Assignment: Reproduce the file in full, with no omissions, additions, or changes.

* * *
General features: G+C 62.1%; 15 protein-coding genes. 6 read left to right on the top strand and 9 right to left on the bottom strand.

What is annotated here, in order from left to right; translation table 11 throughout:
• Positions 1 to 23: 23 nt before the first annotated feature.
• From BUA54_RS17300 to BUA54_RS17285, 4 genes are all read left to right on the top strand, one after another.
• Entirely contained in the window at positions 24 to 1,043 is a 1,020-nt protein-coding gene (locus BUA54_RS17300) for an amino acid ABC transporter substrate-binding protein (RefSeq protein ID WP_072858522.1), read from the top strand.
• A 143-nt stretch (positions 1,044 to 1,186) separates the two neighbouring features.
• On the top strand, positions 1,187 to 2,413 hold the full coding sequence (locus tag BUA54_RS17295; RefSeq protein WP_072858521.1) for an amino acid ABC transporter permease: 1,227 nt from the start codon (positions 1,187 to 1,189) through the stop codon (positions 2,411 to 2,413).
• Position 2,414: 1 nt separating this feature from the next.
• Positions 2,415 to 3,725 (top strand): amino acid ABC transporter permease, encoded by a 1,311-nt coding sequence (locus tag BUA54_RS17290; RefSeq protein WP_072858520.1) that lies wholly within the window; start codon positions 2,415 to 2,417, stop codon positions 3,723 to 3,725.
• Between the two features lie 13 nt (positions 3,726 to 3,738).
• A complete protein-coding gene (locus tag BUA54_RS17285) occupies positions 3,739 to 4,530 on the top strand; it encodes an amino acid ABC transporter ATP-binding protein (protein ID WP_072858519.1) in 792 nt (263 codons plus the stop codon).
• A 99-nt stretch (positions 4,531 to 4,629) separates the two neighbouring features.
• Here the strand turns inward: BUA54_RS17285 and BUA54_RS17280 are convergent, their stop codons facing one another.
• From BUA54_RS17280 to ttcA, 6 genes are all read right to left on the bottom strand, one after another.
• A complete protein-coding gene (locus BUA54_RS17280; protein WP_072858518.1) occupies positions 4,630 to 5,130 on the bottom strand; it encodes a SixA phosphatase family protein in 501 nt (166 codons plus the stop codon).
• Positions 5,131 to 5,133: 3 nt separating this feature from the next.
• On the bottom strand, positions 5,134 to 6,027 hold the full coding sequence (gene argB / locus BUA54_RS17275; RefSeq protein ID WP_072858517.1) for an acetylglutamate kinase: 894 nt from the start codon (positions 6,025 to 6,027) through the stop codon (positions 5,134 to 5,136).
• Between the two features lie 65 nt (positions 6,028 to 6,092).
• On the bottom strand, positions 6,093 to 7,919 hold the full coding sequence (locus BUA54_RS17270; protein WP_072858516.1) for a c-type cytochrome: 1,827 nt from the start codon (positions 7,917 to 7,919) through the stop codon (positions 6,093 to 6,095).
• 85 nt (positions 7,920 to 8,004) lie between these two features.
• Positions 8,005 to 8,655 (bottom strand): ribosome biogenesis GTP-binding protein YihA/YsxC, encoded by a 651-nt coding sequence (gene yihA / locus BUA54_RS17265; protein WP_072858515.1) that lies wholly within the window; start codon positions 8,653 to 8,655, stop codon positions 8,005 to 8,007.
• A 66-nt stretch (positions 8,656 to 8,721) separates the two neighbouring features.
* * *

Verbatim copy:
General features: G+C 62.1%; 15 protein-coding genes. 6 read left to right on the top strand and 9 right to left on the bottom strand.

What is annotated here, in order from left to right; translation table 11 throughout:
• Positions 1 to 23: 23 nt before the first annotated feature.
• From BUA54_RS17300 to BUA54_RS17285, 4 genes are all read left to right on the top strand, one after another.
• Entirely contained in the window at positions 24 to 1,043 is a 1,020-nt protein-coding gene (locus BUA54_RS17300) for an amino acid ABC transporter substrate-binding protein (RefSeq protein ID WP_072858522.1), read from the top strand.
• A 143-nt stretch (positions 1,044 to 1,186) separates the two neighbouring features.
• On the top strand, positions 1,187 to 2,413 hold the full coding sequence (locus tag BUA54_RS17295; RefSeq protein WP_072858521.1) for an amino acid ABC transporter permease: 1,227 nt from the start codon (positions 1,187 to 1,189) through the stop codon (positions 2,411 to 2,413).
• Position 2,414: 1 nt separating this feature from the next.
• Positions 2,415 to 3,725 (top strand): amino acid ABC transporter permease, encoded by a 1,311-nt coding sequence (locus tag BUA54_RS17290; RefSeq protein WP_072858520.1) that lies wholly within the window; start codon positions 2,415 to 2,417, stop codon positions 3,723 to 3,725.
• Between the two features lie 13 nt (positions 3,726 to 3,738).
• A complete protein-coding gene (locus tag BUA54_RS17285) occupies positions 3,739 to 4,530 on the top strand; it encodes an amino acid ABC transporter ATP-binding protein (protein ID WP_072858519.1) in 792 nt (263 codons plus the stop codon).
• A 99-nt stretch (positions 4,531 to 4,629) separates the two neighbouring features.
• Here the strand turns inward: BUA54_RS17285 and BUA54_RS17280 are convergent, their stop codons facing one another.
• From BUA54_RS17280 to ttcA, 6 genes are all read right to left on the bottom strand, one after another.
• A complete protein-coding gene (locus BUA54_RS17280; protein WP_072858518.1) occupies positions 4,630 to 5,130 on the bottom strand; it encodes a SixA phosphatase family protein in 501 nt (166 codons plus the stop codon).
• Positions 5,131 to 5,133: 3 nt separating this feature from the next.
• On the bottom strand, positions 5,134 to 6,027 hold the full coding sequence (gene argB / locus BUA54_RS17275; RefSeq protein ID WP_072858517.1) for an acetylglutamate kinase: 894 nt from the start codon (positions 6,025 to 6,027) through the stop codon (positions 5,134 to 5,136).
• Between the two features lie 65 nt (positions 6,028 to 6,092).
• On the bottom strand, positions 6,093 to 7,919 hold the full coding sequence (locus BUA54_RS17270; protein WP_072858516.1) for a c-type cytochrome: 1,827 nt from the start codon (positions 7,917 to 7,919) through the stop codon (positions 6,093 to 6,095).
• 85 nt (positions 7,920 to 8,004) lie between these two features.
• Positions 8,005 to 8,655 (bottom strand): ribosome biogenesis GTP-binding protein YihA/YsxC, encoded by a 651-nt coding sequence (gene yihA / locus BUA54_RS17265; protein WP_072858515.1) that lies wholly within the window; start codon positions 8,653 to 8,655, stop codon positions 8,005 to 8,007.
• A 66-nt stretch (positions 8,656 to 8,721) separates the two neighbouring features.